History of Cliffside
Cliffside was formerly known as Mortlake, in reference to an English hamlet outside London. The Mortlake name came into use with the opening of a post office in the Halfway House Hotel, which was situated on Kingston Road. This hotel was moved in 1962, and now assumes a prominent role in Toronto's historic Black Creek Pioneer Village, located at 1000 Murray Ross Parkway.
An enduring Cliffside landmark is the St. Augustine Seminary, which opened in 1910. St. Augustine was the first Canadian seminary for the training of English speaking clergy. This large edifice, with its Beaux Arts style architecture and soaring dome, is a powerful visual landmark on Kingston Road.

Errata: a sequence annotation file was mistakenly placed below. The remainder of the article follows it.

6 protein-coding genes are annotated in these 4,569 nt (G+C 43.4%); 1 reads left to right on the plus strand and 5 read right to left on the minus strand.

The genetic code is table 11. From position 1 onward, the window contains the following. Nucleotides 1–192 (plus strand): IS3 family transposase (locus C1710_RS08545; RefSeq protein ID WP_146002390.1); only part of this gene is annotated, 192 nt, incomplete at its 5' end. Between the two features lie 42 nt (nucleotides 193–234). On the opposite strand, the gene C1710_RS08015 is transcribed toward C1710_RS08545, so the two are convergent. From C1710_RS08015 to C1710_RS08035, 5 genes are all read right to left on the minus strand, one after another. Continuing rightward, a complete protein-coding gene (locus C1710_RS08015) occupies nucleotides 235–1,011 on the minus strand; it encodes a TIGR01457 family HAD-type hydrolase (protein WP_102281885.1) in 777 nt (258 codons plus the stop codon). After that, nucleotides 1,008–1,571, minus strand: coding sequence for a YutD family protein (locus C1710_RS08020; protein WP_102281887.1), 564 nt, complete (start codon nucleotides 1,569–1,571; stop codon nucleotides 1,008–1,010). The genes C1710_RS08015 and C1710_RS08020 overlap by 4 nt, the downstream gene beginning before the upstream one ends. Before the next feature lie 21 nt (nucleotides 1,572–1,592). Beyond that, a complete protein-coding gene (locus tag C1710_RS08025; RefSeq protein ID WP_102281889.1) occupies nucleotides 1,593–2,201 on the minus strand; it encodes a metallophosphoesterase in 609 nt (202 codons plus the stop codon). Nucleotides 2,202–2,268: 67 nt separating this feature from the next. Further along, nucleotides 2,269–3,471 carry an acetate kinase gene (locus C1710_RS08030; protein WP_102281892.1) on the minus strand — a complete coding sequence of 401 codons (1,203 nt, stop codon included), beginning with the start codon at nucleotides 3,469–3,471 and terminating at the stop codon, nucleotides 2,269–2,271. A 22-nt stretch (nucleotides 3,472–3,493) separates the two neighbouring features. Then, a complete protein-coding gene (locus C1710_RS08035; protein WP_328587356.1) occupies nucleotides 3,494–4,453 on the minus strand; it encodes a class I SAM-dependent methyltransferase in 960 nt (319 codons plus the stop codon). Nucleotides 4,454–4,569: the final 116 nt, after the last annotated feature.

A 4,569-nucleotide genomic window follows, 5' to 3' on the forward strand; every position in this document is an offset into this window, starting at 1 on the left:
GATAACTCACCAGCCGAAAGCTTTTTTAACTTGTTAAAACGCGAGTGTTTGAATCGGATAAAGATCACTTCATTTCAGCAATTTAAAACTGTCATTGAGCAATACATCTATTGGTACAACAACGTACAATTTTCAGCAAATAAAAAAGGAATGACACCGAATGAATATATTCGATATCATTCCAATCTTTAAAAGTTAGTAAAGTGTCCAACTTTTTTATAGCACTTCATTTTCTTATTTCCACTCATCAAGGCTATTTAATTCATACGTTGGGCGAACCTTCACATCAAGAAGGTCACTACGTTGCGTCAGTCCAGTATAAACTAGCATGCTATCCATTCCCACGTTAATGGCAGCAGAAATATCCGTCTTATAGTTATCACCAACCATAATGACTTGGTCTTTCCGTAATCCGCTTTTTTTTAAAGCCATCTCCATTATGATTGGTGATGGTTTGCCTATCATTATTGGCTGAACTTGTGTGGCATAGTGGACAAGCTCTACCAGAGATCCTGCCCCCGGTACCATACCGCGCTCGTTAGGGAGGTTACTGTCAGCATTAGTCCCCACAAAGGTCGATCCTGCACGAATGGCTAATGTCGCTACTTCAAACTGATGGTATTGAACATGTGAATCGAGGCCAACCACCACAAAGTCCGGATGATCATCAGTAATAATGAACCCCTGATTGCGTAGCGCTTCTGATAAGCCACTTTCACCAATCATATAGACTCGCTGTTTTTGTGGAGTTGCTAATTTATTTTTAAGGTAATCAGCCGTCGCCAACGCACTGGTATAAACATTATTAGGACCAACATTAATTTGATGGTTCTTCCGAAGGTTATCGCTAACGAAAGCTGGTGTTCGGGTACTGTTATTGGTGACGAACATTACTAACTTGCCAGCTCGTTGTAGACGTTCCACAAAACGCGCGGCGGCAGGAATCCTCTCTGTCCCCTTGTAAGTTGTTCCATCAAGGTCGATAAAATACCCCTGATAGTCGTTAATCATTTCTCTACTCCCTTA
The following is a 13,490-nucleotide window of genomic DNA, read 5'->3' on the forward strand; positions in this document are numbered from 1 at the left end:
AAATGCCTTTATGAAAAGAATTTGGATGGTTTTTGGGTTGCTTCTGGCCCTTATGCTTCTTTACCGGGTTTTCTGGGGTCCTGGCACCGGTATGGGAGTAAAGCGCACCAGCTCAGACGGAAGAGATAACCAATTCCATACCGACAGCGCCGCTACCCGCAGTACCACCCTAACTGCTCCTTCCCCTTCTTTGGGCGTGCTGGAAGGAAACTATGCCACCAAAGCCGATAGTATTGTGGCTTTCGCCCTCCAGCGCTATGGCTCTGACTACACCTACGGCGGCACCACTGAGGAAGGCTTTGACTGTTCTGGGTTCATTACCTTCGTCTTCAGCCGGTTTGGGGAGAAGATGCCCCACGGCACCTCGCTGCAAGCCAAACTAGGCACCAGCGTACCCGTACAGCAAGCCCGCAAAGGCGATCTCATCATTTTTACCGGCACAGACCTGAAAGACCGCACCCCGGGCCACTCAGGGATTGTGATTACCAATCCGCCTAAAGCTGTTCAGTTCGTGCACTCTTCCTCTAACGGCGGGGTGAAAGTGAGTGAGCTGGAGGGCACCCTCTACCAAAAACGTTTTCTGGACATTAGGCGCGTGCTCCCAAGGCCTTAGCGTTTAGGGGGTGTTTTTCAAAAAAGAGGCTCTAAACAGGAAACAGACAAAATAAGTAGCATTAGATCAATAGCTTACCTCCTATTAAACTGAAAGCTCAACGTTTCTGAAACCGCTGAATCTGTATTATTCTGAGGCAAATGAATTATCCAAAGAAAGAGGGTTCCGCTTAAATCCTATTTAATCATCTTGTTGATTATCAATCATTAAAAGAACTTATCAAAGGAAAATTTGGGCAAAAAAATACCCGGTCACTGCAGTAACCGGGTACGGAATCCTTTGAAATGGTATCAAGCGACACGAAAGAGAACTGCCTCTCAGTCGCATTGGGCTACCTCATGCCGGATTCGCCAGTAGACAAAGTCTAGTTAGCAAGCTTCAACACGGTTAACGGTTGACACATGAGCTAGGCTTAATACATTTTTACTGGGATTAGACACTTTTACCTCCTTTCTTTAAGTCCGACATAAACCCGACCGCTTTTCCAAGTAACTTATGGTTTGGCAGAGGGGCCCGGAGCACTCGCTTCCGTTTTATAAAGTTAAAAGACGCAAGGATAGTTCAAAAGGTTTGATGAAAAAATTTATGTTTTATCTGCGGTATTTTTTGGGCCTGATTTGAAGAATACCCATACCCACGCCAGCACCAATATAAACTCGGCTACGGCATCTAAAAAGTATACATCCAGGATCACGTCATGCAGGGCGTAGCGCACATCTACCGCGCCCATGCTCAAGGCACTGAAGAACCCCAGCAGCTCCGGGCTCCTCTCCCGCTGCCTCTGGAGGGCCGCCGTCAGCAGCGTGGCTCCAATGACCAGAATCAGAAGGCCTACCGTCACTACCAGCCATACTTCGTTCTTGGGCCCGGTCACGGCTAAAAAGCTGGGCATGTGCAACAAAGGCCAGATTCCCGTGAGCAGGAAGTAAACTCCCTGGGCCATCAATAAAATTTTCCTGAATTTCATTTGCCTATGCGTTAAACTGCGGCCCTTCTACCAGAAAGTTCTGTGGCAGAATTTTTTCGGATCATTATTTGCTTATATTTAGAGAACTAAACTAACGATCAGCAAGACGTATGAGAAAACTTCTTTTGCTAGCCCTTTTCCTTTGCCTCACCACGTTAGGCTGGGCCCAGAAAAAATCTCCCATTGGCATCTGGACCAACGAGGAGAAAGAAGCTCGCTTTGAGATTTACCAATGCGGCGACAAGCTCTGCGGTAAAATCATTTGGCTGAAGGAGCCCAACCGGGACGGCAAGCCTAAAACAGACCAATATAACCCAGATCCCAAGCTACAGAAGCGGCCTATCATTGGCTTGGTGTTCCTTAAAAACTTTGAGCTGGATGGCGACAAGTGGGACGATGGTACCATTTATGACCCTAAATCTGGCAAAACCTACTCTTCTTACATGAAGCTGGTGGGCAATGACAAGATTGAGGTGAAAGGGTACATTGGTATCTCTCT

In the early 1900's, the land west of the St. Augustine Seminary began to evolve as a summer cottage community. The first year round residences were built in the 1920's at the south end of Chine Drive. These charming Arts and Crafts style houses set the tone for the present day neighbourhood.